The Michigan and Alabama Fruit Packing Company
Published 7:29 pm Tuesday, July 12, 2022
There was some discussion recently on social media about the Troy Veneer and Crate Company. The parent company of the Troy Veneer was the Michigan-Alabama Fruit Package Company, which located in Troy in 1901. The Troy plant was located on the Alabama Midland and Central of Georgia railroads of Troy. From the May 23, 1906 Troy Messenger is this article on the Michigan and Alabama Fruit Package Company.
“It would indeed be a revelation to the average Trojan to take a peep in at the above factory and see the thrifty hands at work turning out thousands of fruit baskets and boxes that are used in Alabama and Georgia to ship the luscious fruit so abundantly grown in these States to the Eastern or Western market.
Just to think! Seventy-five thousand of these baskets, crates and boxes are turned out daily during the six working days of each week, and yet this large plant, covering five acres of space, is taxed to its utmost capacity to keep up with its annual increasing orders.
Just a little over five years ago was this plant put in operation, and now its products are in demand from the Pacific to the Atlantic, and as for that matter, all over the world.
Mr. S. Tatman, the genial and polite vice-president and general manager is perhaps one of the most experienced manufacturers of veneer products in this country, and whose knowledge of the various kinds of machinery that is required to turn out this new, world-famed, well-known and useful goods, is the patentee of the new wire-bound orange box, which is fast becoming universally used by the orange growers of Florida and California.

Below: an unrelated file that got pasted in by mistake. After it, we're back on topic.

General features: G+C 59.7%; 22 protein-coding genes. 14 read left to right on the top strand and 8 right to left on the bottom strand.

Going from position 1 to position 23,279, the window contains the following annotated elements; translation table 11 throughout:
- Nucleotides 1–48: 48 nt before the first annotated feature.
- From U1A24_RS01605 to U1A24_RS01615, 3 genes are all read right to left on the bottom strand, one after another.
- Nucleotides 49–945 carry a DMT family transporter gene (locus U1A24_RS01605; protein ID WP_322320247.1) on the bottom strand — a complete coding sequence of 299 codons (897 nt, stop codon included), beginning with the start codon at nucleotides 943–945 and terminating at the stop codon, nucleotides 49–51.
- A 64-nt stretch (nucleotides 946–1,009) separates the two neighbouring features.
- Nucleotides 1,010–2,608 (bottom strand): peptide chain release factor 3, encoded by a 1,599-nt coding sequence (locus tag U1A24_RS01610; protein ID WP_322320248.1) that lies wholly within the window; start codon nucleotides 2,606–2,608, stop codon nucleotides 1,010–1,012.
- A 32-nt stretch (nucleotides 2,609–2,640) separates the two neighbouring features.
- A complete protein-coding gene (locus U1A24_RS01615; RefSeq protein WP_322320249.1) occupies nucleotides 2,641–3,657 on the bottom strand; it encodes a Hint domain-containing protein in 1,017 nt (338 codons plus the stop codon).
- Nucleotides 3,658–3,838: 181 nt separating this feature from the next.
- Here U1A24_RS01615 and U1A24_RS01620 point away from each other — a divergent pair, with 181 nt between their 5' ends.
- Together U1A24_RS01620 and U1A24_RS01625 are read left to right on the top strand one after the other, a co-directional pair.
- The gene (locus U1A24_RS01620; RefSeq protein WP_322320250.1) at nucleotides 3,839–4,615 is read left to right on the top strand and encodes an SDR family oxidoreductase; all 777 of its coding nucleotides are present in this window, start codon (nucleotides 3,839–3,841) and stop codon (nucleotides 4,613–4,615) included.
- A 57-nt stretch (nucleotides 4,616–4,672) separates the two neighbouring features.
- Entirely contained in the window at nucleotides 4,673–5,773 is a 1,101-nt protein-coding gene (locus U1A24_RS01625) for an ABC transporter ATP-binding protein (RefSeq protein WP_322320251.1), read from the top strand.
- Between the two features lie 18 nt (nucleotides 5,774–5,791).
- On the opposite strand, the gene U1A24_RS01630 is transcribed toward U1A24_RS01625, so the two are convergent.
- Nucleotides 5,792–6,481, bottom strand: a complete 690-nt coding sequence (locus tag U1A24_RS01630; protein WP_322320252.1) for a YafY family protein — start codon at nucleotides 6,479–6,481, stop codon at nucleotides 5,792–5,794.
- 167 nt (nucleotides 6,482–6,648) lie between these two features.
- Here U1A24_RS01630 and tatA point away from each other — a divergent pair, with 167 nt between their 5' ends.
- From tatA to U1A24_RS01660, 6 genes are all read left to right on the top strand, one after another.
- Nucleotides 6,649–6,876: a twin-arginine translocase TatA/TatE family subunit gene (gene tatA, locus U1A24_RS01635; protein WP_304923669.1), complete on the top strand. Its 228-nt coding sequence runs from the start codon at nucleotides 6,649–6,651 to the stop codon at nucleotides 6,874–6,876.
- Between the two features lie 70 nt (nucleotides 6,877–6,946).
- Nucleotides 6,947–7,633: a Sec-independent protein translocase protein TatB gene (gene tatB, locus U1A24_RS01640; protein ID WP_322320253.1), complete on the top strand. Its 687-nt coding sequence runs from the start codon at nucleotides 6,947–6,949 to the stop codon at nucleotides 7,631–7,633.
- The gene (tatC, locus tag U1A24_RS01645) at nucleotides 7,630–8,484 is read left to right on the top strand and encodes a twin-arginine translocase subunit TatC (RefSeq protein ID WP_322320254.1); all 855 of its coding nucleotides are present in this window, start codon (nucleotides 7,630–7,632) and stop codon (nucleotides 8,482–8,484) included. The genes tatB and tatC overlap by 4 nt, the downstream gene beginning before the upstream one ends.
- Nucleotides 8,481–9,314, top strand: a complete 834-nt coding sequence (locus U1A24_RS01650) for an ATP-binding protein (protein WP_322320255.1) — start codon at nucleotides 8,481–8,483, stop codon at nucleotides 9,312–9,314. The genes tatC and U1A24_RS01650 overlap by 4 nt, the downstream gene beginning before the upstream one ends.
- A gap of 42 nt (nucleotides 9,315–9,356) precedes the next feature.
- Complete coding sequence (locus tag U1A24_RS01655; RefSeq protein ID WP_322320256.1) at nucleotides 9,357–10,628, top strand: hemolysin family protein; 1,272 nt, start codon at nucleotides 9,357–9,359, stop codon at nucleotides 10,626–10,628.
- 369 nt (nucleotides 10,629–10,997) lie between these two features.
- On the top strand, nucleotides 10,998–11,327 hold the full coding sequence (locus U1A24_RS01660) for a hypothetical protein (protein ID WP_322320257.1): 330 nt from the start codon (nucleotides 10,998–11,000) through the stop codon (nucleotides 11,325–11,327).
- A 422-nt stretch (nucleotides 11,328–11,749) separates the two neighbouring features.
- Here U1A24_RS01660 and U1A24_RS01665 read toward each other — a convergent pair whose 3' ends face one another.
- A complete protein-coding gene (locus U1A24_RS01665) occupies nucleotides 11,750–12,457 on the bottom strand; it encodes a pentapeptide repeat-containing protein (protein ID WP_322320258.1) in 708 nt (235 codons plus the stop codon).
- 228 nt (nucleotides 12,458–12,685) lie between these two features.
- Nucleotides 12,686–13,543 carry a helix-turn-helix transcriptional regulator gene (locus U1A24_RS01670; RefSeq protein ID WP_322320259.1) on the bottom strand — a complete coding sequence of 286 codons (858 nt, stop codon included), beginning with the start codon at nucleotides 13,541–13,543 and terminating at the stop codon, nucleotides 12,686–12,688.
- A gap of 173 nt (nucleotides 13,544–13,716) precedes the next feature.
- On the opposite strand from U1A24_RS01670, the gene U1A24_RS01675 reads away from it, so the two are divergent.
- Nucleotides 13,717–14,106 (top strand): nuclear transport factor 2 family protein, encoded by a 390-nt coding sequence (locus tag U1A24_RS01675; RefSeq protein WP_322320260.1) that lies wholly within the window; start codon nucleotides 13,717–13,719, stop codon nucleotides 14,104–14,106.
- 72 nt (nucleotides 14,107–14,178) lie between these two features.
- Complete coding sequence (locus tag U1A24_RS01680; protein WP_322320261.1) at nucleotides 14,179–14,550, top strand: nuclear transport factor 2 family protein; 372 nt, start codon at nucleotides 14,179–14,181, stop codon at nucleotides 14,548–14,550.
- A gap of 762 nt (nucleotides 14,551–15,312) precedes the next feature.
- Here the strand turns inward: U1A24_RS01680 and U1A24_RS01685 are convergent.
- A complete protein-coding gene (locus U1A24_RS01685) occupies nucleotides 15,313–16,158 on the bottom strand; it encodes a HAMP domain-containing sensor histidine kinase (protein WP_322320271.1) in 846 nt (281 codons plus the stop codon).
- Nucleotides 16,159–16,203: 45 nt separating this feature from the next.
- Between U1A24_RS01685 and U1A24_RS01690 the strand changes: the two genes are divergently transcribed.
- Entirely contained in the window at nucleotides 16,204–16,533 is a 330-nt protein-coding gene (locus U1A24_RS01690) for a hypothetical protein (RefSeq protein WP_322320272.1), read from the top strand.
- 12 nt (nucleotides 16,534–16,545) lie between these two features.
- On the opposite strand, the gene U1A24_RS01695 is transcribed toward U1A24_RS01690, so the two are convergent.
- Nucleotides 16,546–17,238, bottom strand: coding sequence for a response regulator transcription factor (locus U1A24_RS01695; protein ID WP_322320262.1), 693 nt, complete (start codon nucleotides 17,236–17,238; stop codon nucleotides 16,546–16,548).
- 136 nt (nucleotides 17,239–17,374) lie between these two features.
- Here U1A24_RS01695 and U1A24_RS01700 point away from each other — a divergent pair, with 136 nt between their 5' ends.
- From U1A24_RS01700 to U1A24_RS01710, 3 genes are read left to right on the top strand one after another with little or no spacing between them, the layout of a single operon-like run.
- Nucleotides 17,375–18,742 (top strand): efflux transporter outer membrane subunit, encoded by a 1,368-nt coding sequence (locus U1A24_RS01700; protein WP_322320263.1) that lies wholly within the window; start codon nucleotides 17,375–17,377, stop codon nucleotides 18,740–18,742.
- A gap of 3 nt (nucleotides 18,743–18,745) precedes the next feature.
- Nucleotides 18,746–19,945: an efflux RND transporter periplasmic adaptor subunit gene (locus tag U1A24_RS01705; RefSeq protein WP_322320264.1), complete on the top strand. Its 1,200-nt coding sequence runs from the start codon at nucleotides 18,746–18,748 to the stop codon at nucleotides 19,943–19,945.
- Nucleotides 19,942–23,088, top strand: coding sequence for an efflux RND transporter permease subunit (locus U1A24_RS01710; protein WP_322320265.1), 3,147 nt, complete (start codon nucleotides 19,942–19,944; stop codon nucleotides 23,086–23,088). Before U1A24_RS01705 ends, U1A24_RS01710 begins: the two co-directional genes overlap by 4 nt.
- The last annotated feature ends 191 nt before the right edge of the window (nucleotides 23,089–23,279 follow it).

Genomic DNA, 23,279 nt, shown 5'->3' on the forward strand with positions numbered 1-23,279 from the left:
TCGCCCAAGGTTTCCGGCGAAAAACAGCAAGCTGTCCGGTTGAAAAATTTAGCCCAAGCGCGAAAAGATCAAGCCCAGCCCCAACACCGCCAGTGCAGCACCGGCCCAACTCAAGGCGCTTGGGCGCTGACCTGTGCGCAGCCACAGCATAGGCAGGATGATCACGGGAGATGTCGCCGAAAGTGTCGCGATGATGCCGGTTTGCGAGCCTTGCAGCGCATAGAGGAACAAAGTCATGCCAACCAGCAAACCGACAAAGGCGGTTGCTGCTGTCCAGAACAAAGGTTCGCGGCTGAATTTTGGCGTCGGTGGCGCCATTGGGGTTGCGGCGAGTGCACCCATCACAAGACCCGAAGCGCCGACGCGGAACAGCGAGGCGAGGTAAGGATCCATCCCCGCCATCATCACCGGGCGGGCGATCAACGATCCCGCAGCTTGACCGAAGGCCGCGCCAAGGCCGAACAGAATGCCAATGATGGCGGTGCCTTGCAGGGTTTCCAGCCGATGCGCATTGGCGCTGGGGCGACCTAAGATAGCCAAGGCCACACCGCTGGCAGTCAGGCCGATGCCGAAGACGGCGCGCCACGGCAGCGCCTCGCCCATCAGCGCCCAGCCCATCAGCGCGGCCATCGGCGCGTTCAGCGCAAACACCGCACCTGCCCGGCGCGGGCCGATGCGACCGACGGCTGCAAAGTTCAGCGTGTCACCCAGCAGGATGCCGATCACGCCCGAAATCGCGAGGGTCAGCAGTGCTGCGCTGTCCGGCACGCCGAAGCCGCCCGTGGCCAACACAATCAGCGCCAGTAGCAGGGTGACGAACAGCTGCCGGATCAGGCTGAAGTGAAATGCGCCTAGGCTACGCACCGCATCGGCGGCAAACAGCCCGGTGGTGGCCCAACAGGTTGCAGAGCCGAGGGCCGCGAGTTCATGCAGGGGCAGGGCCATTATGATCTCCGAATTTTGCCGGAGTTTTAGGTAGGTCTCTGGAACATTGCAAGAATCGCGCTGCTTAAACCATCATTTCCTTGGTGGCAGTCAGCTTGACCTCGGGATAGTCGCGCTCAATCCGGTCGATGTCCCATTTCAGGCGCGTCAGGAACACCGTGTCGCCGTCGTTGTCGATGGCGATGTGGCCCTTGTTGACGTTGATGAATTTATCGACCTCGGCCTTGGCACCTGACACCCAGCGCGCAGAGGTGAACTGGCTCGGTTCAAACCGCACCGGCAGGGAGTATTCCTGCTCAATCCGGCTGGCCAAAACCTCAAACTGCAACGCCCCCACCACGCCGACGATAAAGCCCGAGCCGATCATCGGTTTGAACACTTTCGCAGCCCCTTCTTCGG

The company now has an order for 40,000 peach crates to be shipped to Fort Valley, Ga., and also have several thousand of strawberry boxes for various points in this State and a number for points in the West and as far North as Michigan.
The veneer product is used mostly by manufacturers north of the Ohio river, most of which goes to Chicago, Cincinnati, Cleveland, Philadelphia and New York, where it is used in making piano sounding boards. The Halloc and Poplar products are shipped principally to Benton Harbor, Me., for the same purpose.
Besides turning out all these products the plant turns out flooring, ceiling and siding, averaging something like 20,000 feet per day.
The plant has been greatly improved, something like $1,200 having been spent within the past three months in putting in additional new machinery.
Mr. Tatman is also a machinist and inventor, having patented an oscillating machine used in many similar plants, where gas, steam or gasoline can be used without danger of loss or motion to the engine. It is one of the most valuable inventions of its kind in use today, and demand for it is growing all over the country.
The plant has two 80 lb. engines, used to turn its various machines, which furnish steam from the sawdust and remnants to run the plant, thus saving thousands of dollars annually in fuel. The plant also has a 125 horse power engine to turn its mammoth veneer machine, that cuts immense Spruce pine logs into thin sheets, used in making peach crates, orange and strawberry boxes and veneer slats.
Most of the timber, Spruce pine and Gum, used in the manufacture of these fruit shipping products is obtained from various points in Alabama, thus making this kind of timber very valuable, which a few years ago was scarcely ever in demand.
The officers of the company are: John W. Bedford, president; Wm. S. Tatman, vice-president; G. Handy, secretary and treasurer.”
All of these articles can be found in previous editions of The Troy Messenger. Stay tuned for more. Dianne Smith is the President of the Pike County Historical, Genealogical and Preservation Society.